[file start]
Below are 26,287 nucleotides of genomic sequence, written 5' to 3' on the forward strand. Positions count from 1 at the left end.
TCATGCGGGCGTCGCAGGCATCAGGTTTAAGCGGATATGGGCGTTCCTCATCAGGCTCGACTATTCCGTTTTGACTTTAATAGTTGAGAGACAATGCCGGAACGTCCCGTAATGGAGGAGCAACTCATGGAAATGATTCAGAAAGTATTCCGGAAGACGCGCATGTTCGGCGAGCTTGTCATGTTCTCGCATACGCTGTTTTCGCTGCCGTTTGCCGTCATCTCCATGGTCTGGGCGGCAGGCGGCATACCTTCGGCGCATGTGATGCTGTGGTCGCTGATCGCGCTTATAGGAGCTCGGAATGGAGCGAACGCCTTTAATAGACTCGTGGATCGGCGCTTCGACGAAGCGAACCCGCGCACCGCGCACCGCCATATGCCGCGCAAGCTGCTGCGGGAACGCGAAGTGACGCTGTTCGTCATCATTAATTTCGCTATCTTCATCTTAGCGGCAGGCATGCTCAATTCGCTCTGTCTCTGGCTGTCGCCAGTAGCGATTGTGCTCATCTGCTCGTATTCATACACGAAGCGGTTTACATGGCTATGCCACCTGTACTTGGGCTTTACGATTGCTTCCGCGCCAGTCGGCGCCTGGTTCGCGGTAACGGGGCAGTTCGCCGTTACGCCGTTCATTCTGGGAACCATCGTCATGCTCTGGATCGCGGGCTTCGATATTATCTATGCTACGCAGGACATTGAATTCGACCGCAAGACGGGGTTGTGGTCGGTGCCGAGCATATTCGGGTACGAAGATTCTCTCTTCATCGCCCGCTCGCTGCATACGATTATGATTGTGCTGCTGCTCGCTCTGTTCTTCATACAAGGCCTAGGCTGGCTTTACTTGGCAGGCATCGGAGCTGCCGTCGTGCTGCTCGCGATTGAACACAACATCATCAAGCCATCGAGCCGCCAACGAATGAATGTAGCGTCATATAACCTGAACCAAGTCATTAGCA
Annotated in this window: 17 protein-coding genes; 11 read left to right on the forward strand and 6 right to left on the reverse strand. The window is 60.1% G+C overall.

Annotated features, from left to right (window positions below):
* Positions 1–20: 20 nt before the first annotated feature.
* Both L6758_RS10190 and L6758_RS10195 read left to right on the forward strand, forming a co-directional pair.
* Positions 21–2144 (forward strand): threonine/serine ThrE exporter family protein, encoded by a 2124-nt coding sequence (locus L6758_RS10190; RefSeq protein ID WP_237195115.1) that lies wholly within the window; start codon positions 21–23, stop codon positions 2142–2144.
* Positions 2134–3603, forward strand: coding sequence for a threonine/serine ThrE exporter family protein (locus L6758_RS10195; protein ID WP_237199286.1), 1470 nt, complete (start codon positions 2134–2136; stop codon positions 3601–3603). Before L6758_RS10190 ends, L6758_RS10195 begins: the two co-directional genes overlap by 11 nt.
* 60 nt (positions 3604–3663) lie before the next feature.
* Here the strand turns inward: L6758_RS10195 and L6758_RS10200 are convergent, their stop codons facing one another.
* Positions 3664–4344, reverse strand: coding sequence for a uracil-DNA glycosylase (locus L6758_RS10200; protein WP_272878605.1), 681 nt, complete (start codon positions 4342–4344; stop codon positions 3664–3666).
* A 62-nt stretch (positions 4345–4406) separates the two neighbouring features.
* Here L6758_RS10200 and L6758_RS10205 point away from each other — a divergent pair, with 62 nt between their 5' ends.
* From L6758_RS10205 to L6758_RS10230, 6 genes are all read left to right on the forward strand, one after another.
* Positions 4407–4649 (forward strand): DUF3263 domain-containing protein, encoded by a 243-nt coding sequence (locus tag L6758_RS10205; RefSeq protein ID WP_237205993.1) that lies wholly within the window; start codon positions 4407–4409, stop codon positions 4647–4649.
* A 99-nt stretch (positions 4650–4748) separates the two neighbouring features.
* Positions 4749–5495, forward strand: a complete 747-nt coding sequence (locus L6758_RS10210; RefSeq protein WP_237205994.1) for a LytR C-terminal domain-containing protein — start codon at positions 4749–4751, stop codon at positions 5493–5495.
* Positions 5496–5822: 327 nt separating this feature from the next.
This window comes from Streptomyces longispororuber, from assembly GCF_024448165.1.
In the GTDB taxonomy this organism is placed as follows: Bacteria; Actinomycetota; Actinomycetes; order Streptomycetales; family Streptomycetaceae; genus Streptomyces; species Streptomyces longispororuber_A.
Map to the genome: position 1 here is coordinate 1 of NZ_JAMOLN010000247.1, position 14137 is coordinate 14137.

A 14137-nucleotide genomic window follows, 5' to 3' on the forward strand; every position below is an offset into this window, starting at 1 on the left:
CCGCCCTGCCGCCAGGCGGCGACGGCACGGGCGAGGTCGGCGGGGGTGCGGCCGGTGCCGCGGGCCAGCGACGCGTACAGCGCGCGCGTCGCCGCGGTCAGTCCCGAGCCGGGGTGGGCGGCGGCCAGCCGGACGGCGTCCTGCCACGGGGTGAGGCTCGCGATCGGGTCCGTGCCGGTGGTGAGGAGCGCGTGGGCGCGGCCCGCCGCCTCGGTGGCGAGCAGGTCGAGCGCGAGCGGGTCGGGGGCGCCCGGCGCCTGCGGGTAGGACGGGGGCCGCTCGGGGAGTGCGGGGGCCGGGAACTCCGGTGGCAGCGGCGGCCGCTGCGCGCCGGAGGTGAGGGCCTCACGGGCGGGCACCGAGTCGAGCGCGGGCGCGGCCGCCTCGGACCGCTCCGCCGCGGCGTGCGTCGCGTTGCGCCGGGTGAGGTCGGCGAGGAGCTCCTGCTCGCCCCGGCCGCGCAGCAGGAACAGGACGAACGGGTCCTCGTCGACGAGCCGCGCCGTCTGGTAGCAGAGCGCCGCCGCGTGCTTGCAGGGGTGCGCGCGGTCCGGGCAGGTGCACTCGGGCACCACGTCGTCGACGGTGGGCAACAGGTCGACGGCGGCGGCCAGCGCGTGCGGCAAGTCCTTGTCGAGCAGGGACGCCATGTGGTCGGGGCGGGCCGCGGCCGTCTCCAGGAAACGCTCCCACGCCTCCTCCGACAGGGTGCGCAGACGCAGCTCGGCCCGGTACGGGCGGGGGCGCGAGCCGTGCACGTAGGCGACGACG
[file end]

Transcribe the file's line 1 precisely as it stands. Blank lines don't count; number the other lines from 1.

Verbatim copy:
Below are 26,287 nucleotides of genomic sequence, written 5' to 3' on the forward strand. Positions count from 1 at the left end.